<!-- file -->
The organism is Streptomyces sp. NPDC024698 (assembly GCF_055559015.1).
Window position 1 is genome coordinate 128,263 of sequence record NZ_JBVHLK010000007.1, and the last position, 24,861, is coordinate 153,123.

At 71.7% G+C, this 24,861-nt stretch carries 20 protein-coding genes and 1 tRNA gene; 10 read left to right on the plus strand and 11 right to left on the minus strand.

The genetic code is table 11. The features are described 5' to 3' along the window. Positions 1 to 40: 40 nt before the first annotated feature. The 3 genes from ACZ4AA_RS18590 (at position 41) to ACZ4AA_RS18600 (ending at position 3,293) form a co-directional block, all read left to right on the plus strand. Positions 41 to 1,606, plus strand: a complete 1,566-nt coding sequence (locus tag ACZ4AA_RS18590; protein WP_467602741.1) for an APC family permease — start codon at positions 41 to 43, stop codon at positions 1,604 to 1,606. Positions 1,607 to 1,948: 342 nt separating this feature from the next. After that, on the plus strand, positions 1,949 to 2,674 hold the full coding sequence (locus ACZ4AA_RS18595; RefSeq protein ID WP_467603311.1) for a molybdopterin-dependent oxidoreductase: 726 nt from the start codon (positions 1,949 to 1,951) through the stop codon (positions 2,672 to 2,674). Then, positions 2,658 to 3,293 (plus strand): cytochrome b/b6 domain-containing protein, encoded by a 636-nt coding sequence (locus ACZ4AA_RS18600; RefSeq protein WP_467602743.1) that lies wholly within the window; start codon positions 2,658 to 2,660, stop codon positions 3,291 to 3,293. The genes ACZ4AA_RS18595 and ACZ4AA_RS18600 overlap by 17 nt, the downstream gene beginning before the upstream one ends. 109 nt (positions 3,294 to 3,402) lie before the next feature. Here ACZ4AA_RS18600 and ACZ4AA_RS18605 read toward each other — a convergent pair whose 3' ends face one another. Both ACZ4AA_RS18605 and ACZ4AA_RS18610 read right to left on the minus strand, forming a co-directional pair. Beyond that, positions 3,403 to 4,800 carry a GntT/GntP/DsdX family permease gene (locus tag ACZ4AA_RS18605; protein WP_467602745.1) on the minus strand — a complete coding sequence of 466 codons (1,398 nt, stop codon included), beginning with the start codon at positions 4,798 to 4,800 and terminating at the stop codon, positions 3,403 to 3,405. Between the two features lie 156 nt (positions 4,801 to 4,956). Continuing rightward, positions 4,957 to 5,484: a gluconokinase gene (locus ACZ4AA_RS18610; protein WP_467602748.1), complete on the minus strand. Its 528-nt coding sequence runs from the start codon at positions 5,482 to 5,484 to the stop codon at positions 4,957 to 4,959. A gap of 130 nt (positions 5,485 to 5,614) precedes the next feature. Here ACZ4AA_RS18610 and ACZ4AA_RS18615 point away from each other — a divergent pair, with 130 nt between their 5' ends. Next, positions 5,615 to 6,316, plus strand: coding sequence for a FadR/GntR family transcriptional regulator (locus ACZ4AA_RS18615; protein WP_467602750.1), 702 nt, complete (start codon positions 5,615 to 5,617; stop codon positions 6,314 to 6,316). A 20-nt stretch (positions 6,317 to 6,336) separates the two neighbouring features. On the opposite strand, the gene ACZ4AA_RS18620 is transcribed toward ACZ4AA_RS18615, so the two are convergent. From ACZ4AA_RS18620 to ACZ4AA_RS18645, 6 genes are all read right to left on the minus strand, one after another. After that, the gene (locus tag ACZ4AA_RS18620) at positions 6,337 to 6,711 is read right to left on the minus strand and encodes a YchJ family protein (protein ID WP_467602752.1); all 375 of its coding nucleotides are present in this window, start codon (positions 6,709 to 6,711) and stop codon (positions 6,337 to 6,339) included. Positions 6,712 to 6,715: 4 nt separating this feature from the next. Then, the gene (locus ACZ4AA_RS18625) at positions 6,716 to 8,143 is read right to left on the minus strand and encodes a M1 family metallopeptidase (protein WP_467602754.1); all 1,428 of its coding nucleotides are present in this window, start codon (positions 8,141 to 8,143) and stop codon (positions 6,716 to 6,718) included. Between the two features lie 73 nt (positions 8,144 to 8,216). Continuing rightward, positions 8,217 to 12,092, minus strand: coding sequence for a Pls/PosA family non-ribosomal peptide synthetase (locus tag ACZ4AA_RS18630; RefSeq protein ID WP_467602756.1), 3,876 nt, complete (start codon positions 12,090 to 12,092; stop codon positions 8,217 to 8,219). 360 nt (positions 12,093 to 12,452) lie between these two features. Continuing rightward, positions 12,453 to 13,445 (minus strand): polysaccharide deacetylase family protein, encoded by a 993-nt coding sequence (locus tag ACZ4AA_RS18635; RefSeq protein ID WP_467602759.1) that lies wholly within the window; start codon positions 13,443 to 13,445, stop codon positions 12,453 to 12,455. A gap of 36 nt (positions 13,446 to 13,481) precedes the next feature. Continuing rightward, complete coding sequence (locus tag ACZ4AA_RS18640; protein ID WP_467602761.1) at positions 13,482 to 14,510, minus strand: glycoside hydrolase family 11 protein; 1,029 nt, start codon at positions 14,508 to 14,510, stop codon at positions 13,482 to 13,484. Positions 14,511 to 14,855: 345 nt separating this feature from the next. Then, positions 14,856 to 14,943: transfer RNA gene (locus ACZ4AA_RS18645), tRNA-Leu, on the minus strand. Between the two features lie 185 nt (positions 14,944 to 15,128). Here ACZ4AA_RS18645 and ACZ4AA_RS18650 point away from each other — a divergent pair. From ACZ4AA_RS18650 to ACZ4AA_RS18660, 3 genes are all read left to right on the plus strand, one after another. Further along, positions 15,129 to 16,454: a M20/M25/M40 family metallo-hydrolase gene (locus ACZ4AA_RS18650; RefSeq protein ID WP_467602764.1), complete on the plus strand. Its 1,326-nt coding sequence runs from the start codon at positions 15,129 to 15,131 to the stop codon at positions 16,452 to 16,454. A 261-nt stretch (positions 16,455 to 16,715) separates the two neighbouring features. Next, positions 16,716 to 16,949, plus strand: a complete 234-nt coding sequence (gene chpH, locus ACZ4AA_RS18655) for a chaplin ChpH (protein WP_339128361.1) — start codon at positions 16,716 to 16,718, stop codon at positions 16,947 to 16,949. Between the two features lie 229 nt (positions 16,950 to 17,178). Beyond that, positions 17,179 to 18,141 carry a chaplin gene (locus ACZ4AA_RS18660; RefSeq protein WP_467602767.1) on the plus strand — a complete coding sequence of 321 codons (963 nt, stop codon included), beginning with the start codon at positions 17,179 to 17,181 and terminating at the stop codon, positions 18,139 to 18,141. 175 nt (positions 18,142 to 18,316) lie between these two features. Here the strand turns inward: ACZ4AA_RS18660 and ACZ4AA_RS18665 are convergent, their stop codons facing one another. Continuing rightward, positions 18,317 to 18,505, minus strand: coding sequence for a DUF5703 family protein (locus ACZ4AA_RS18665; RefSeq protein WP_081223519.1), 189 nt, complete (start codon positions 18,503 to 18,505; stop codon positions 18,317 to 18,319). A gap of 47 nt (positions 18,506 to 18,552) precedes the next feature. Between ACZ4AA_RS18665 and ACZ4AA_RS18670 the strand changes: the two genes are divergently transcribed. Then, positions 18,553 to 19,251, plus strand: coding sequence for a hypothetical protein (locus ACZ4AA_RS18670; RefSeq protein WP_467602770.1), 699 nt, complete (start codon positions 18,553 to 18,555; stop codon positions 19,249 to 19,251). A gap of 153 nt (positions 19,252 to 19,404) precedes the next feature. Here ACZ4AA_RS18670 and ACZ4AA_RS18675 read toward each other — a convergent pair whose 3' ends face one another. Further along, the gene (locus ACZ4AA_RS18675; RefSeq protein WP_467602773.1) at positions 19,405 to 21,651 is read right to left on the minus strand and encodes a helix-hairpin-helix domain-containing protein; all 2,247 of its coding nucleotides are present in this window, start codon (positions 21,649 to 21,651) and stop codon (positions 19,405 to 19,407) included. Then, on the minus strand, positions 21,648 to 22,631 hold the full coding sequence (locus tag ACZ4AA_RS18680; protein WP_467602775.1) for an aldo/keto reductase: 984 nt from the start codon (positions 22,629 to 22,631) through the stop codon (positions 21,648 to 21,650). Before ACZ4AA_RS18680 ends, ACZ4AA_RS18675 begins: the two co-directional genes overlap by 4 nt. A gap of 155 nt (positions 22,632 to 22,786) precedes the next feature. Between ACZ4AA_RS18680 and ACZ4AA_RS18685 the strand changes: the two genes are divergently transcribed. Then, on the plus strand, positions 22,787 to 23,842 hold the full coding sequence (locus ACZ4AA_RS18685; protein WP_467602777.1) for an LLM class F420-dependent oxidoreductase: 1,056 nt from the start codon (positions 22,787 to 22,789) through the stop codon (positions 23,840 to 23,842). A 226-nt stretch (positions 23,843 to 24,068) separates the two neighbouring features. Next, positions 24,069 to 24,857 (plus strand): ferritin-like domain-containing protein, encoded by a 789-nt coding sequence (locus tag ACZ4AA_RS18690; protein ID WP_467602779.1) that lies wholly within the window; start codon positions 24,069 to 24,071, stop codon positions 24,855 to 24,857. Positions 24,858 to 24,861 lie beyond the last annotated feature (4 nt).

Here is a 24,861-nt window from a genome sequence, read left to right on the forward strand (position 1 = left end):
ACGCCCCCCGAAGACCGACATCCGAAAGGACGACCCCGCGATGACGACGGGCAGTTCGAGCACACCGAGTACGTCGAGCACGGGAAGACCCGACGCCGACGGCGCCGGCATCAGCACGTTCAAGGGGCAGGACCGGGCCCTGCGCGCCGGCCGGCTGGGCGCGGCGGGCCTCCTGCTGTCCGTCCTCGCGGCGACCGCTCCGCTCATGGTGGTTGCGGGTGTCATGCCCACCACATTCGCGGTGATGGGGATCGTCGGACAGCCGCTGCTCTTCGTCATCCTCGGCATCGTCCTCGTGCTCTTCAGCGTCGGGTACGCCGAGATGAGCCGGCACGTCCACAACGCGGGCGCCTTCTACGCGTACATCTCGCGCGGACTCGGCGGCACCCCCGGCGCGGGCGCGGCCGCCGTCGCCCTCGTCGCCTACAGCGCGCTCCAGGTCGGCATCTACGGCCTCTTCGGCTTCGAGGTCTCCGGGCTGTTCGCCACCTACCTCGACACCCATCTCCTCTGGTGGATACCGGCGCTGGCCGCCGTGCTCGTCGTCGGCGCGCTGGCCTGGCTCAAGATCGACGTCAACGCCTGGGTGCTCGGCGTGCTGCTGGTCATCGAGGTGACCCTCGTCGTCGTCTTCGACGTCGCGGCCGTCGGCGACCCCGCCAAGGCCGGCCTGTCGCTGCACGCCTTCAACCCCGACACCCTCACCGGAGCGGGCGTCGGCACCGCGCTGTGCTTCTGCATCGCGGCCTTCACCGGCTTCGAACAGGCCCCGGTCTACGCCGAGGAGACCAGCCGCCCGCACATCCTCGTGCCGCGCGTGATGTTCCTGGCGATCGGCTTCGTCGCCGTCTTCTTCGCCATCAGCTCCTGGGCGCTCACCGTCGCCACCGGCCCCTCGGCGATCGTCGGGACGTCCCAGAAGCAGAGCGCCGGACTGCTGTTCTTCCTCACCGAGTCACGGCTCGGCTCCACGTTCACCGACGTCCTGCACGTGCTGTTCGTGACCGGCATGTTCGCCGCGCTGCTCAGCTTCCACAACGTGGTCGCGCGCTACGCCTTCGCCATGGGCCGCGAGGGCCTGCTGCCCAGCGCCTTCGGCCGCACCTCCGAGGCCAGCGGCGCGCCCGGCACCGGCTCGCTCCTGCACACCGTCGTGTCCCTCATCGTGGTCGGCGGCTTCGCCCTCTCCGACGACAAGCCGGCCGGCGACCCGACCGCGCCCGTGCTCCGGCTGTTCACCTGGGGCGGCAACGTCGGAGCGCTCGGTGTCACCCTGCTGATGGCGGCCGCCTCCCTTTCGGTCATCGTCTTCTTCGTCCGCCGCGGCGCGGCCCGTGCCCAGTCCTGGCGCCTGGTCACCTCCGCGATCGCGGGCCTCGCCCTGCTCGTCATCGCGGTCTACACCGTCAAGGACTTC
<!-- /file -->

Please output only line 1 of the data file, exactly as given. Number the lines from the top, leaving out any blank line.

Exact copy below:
The organism is Streptomyces sp. NPDC024698 (assembly GCF_055559015.1).